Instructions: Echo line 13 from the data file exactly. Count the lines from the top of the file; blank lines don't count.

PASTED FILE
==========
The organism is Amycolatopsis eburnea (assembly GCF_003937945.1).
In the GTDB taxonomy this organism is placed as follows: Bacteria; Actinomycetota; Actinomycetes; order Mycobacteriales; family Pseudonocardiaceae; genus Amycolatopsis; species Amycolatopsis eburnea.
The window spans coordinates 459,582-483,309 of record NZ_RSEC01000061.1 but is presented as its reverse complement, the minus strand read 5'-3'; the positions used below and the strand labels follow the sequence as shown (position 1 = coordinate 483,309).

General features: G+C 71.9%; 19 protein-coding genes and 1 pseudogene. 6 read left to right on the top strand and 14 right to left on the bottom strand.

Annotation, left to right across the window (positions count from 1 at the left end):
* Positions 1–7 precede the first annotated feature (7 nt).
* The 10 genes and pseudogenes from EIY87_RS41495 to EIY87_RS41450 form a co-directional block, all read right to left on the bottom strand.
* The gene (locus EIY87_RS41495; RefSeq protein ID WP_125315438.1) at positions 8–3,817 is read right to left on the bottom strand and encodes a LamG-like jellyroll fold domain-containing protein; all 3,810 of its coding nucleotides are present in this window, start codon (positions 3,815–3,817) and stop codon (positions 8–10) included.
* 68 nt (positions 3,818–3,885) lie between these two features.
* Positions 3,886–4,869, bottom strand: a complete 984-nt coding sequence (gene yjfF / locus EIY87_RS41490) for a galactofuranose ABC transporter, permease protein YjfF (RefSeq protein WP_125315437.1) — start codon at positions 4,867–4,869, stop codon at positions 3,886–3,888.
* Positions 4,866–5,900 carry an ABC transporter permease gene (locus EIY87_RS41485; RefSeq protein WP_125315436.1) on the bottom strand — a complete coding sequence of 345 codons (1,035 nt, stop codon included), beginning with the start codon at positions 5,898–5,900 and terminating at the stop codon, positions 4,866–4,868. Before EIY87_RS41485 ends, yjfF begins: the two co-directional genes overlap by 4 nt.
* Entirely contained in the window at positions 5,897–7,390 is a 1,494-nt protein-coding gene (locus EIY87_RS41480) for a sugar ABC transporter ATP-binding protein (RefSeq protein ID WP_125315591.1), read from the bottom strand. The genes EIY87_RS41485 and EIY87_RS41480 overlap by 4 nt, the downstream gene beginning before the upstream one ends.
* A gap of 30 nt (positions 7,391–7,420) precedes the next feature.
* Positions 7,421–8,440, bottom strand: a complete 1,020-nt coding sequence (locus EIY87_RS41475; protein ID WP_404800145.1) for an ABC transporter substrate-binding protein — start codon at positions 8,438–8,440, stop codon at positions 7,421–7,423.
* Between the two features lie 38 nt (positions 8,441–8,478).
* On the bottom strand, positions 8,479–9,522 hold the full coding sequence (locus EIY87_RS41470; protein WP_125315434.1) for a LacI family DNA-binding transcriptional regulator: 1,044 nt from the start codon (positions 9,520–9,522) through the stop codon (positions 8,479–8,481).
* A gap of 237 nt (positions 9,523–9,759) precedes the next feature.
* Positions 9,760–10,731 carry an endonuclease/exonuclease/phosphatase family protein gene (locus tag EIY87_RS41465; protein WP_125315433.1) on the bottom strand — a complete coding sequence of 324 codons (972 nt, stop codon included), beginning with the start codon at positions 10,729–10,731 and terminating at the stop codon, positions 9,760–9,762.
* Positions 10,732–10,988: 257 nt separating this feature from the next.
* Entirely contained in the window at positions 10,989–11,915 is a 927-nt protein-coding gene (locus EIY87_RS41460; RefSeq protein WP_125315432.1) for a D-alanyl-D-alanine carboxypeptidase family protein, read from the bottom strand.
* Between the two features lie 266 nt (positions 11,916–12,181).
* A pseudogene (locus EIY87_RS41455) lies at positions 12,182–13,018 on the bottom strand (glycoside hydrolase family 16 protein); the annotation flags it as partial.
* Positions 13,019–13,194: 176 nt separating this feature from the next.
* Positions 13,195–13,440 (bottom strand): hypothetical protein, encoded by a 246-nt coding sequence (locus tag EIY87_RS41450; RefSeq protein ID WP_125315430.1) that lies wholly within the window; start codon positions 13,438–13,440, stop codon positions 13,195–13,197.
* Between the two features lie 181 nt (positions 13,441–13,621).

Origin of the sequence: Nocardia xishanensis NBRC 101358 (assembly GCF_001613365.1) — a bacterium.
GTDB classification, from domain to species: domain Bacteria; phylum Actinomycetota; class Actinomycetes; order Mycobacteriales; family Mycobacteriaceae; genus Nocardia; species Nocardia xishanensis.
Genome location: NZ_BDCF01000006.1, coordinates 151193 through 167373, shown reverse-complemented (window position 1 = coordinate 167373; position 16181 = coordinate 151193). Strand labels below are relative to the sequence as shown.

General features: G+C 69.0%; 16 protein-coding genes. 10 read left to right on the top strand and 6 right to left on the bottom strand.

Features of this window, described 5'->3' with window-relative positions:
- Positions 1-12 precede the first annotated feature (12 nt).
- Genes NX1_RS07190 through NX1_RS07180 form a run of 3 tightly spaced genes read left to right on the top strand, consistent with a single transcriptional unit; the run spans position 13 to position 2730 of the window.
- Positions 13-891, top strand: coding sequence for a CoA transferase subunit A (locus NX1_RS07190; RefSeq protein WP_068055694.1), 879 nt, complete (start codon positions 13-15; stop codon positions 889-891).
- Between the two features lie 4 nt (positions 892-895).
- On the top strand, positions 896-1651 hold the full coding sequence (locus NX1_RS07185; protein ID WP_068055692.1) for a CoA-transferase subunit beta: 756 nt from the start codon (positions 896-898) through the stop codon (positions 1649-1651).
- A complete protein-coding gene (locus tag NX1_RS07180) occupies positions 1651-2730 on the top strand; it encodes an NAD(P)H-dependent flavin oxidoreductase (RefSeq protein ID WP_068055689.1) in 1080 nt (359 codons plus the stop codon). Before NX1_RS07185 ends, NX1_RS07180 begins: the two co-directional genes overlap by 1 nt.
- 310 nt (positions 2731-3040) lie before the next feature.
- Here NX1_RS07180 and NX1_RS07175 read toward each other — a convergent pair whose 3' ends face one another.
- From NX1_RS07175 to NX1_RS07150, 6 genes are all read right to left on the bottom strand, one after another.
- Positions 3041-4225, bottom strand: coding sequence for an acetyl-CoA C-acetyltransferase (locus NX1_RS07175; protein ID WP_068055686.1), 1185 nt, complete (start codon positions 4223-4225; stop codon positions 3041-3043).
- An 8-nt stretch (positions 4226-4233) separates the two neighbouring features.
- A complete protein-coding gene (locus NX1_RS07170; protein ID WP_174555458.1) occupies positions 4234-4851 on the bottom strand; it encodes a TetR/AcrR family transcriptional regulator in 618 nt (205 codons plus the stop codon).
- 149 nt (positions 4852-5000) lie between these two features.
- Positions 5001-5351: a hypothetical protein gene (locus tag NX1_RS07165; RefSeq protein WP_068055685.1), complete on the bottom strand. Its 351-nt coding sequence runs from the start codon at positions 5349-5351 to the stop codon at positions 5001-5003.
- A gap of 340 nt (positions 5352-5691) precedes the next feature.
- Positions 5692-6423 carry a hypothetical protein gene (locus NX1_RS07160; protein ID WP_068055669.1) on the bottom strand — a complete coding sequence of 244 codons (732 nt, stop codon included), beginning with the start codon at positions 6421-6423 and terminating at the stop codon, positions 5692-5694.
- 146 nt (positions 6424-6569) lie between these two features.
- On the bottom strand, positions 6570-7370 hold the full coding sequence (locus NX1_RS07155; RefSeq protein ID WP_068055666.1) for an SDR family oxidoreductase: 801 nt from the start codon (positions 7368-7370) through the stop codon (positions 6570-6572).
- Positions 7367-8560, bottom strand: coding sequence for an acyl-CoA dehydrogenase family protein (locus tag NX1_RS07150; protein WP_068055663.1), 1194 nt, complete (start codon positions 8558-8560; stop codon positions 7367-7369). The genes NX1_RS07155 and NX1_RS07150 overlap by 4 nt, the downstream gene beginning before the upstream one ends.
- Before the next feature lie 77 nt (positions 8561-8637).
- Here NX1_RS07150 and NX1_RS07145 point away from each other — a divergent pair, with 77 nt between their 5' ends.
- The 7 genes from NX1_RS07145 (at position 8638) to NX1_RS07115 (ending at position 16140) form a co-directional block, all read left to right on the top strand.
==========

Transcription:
* A gap of 30 nt (positions 7,391–7,420) precedes the next feature.